Thursday 23 May 2019

Cinema: Avengers: Infinity War

Cert: 12A; Now showing

Avengers: Infinity War - it's for the kids
Avengers: Infinity War - it's for the kids
Niza Jay Ncoyini in The Wound

Marvel fans rejoice! Superhero fans rejoice! For here are two and a half hours of every Marvel superhero that has appeared on film, together facing a turbo baddie (and an unrecognisable Nidge) with tremendous amounts of ass-whooping, mega-effects, not a little emotional impact and some real laughs.

The plot, put simply, sees Thanos (Josh Brolin) become the most powerful enemy the world has ever known. On a cosmos wide quest to collect all six Infinity Stones which will give him power over everything from reality to time, his next collection point is Earth where Dr Stephen Strange (Benedict Cumberbatch) is the keeper of a stone. Thanos puts Ebony Maw (Tom Vaughan-Lawlor) in charge of capturing Strange who has already called upon the help of Iron Man (Robert Downey Jr) who ends up with the help of Spiderman (Tom Holland). The Hulk (Mark Ruffalo) is having trouble performing so calls on Capt America (Chris Evans) who brings Black Widow (Scarlett Johansson) and there's an issue because Vision (Paul Bettany), currently shacked up with Scarlet Witch (Elizabeth Olsen) has another Infinity Stone in his head. Meanwhile Thor (Chris Hemsworth) is in space with the Guardians of the Galaxy (Chris Pratt, Zoe Saldana, Dave Bautista and Bradley Cooper's voice.) Then they go to Wakanda where the Black Panther (Chadwick Boseman) rows in. Geddit? It's non stop, great fun and doesn't feel too long.

If you're thinking of bringing kids there is a lot of fighting, no gore, there are a couple of bad words, and a couple of potentially upsetting scenes of people in pain. But it is overall suitable for kids I believe. ★★★★ Aine O'Connor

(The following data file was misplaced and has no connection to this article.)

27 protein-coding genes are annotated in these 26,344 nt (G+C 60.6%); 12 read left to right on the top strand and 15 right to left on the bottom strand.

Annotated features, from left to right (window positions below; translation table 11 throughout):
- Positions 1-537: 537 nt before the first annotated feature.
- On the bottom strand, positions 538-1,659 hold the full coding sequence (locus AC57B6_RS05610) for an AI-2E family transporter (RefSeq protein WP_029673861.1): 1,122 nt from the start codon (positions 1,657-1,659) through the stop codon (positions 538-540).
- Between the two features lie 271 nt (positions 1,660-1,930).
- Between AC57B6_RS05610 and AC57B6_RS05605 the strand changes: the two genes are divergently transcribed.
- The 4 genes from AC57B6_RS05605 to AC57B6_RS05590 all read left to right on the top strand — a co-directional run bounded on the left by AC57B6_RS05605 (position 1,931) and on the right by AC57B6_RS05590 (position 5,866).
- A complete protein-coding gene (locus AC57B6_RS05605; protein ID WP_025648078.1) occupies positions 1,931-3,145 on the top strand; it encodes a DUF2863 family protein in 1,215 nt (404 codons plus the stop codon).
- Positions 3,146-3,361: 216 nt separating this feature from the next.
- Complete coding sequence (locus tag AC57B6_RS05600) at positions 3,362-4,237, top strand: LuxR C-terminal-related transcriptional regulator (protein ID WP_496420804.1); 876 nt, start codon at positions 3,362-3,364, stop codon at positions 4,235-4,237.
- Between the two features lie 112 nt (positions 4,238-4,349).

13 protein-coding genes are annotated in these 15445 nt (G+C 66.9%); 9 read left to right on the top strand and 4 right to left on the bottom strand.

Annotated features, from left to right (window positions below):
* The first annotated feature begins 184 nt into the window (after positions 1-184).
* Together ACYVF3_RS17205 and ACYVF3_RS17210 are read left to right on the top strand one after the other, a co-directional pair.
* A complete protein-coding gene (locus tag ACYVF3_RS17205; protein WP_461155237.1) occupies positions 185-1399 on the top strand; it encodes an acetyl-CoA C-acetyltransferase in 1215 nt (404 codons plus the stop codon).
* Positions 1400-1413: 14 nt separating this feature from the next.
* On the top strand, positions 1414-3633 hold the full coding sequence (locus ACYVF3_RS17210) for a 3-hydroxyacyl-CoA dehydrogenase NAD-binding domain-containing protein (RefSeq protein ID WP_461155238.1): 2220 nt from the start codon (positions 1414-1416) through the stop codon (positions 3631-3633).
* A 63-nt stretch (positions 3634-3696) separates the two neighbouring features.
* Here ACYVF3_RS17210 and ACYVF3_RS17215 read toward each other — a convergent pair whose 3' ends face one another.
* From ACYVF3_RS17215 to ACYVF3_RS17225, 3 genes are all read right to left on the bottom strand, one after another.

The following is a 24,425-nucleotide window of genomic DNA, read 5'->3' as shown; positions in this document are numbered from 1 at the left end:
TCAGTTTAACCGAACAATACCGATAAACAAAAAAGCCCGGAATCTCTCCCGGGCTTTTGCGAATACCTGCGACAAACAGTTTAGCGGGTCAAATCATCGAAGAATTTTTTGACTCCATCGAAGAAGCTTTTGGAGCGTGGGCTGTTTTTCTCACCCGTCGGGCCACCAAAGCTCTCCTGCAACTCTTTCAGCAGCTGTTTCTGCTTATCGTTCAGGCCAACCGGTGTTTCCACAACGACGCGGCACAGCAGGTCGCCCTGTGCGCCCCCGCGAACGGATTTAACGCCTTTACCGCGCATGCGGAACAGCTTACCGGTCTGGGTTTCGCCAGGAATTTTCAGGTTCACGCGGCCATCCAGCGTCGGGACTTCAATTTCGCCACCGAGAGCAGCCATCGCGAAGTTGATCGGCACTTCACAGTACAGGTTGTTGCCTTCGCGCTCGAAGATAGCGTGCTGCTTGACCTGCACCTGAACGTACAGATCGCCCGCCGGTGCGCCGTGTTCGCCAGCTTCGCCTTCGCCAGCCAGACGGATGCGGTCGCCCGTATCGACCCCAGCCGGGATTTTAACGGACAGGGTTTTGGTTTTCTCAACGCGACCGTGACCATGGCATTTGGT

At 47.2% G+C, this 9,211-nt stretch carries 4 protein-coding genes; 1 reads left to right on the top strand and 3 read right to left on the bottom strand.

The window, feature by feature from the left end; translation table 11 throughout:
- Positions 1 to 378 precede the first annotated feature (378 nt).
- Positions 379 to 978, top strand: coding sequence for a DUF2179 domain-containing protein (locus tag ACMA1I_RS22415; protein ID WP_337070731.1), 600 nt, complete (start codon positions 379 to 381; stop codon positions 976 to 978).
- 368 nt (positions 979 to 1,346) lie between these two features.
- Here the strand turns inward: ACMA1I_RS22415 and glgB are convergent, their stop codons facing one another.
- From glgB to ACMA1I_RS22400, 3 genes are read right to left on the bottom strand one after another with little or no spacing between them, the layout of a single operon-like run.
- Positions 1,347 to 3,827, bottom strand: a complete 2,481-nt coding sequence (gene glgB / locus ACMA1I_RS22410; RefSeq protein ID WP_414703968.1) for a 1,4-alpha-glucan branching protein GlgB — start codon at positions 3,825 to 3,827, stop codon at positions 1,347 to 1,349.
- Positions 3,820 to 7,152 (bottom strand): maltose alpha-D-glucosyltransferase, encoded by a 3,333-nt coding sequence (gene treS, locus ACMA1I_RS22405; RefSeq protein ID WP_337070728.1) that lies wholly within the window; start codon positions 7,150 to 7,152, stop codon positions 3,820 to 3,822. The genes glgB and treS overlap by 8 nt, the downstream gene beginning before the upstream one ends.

The Delinquent Season

Cert: 15A; Now showing

Mark O'Rowe has said that he prefers to direct the first versions of his plays so that he can see how it all works when the actors and their vision of his roles come together.

He has written screenplays (including Intermission) but The Delinquent Season marks his debut as film director. Set in South Dublin it looks at the dynamics between two couples when lines get crossed.

Jim (Cillian Murphy) is a writer and stay-at-home dad, married to Danielle (Eva Birthistle). They have a dinner party friendship with Yvonne (Catherine Walker) and Chris (Andrew Scott), a man who, clearly stressed, behaves oddly then hits his wife who leaves to stay with Danielle and Jim. Yvonne and Jim begin an affair, the dynamics of which make up most of the film.

Infidelity is something we are shown as very black and white, the film segues a bit too simply into the affair and might have felt richer had it explored in more detail the emotional circumstances of that segue - it just looks too easy. However it does deal well with how the affair becomes addictive, what it answers for the parties that they would risk so much and how a secret love affair simultaneously feels real but offers an escape from the reality it can also destroy. There is occasionally a staginess to the screenplay but the characters are real and familiar, the performances are full on, and it is engaging right the way through.

★★★ Aine O'Connor


Cert: 15A; Now showing